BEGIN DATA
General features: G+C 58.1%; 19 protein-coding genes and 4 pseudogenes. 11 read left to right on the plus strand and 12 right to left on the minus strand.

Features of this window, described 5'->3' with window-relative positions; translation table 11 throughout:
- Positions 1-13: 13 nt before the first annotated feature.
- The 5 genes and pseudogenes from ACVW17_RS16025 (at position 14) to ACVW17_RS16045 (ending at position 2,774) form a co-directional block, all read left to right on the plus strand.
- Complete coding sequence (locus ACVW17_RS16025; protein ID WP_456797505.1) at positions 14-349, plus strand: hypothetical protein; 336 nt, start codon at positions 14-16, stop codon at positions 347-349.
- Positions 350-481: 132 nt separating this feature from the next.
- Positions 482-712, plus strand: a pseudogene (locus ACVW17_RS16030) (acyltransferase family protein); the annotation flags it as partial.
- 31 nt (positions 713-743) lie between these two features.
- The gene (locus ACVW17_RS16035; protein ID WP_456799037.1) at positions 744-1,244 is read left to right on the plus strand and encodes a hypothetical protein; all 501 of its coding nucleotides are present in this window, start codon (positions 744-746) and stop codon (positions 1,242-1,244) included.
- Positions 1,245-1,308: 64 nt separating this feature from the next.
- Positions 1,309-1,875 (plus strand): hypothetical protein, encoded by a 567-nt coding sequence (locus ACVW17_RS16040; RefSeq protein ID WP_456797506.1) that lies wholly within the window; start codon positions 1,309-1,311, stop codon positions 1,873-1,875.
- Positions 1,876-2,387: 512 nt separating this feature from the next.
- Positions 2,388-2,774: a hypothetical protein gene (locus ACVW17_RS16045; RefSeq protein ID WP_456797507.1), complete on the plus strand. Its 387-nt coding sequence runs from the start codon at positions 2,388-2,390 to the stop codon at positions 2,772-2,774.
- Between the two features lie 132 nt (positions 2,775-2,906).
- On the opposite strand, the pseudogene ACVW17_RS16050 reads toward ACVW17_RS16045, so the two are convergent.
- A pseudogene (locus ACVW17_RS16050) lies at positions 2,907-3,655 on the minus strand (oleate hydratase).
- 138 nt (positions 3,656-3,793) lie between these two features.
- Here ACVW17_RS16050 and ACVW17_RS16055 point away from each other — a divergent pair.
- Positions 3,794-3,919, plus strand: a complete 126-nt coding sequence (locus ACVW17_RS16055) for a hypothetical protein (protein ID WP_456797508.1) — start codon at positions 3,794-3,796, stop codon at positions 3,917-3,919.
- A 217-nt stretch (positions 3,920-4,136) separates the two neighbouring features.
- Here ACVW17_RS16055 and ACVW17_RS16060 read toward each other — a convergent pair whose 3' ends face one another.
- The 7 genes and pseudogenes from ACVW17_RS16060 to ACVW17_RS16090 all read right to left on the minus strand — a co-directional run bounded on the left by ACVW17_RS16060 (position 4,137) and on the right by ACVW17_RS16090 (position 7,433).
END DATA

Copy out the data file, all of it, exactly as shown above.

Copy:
General features: G+C 58.1%; 19 protein-coding genes and 4 pseudogenes. 11 read left to right on the plus strand and 12 right to left on the minus strand.

Features of this window, described 5'->3' with window-relative positions; translation table 11 throughout:
- Positions 1-13: 13 nt before the first annotated feature.
- The 5 genes and pseudogenes from ACVW17_RS16025 (at position 14) to ACVW17_RS16045 (ending at position 2,774) form a co-directional block, all read left to right on the plus strand.
- Complete coding sequence (locus ACVW17_RS16025; protein ID WP_456797505.1) at positions 14-349, plus strand: hypothetical protein; 336 nt, start codon at positions 14-16, stop codon at positions 347-349.
- Positions 350-481: 132 nt separating this feature from the next.
- Positions 482-712, plus strand: a pseudogene (locus ACVW17_RS16030) (acyltransferase family protein); the annotation flags it as partial.
- 31 nt (positions 713-743) lie between these two features.
- The gene (locus ACVW17_RS16035; protein ID WP_456799037.1) at positions 744-1,244 is read left to right on the plus strand and encodes a hypothetical protein; all 501 of its coding nucleotides are present in this window, start codon (positions 744-746) and stop codon (positions 1,242-1,244) included.
- Positions 1,245-1,308: 64 nt separating this feature from the next.
- Positions 1,309-1,875 (plus strand): hypothetical protein, encoded by a 567-nt coding sequence (locus ACVW17_RS16040; RefSeq protein ID WP_456797506.1) that lies wholly within the window; start codon positions 1,309-1,311, stop codon positions 1,873-1,875.
- Positions 1,876-2,387: 512 nt separating this feature from the next.
- Positions 2,388-2,774: a hypothetical protein gene (locus ACVW17_RS16045; RefSeq protein ID WP_456797507.1), complete on the plus strand. Its 387-nt coding sequence runs from the start codon at positions 2,388-2,390 to the stop codon at positions 2,772-2,774.
- Between the two features lie 132 nt (positions 2,775-2,906).
- On the opposite strand, the pseudogene ACVW17_RS16050 reads toward ACVW17_RS16045, so the two are convergent.
- A pseudogene (locus ACVW17_RS16050) lies at positions 2,907-3,655 on the minus strand (oleate hydratase).
- 138 nt (positions 3,656-3,793) lie between these two features.
- Here ACVW17_RS16050 and ACVW17_RS16055 point away from each other — a divergent pair.
- Positions 3,794-3,919, plus strand: a complete 126-nt coding sequence (locus ACVW17_RS16055) for a hypothetical protein (protein ID WP_456797508.1) — start codon at positions 3,794-3,796, stop codon at positions 3,917-3,919.
- A 217-nt stretch (positions 3,920-4,136) separates the two neighbouring features.
- Here ACVW17_RS16055 and ACVW17_RS16060 read toward each other — a convergent pair whose 3' ends face one another.
- The 7 genes and pseudogenes from ACVW17_RS16060 to ACVW17_RS16090 all read right to left on the minus strand — a co-directional run bounded on the left by ACVW17_RS16060 (position 4,137) and on the right by ACVW17_RS16090 (position 7,433).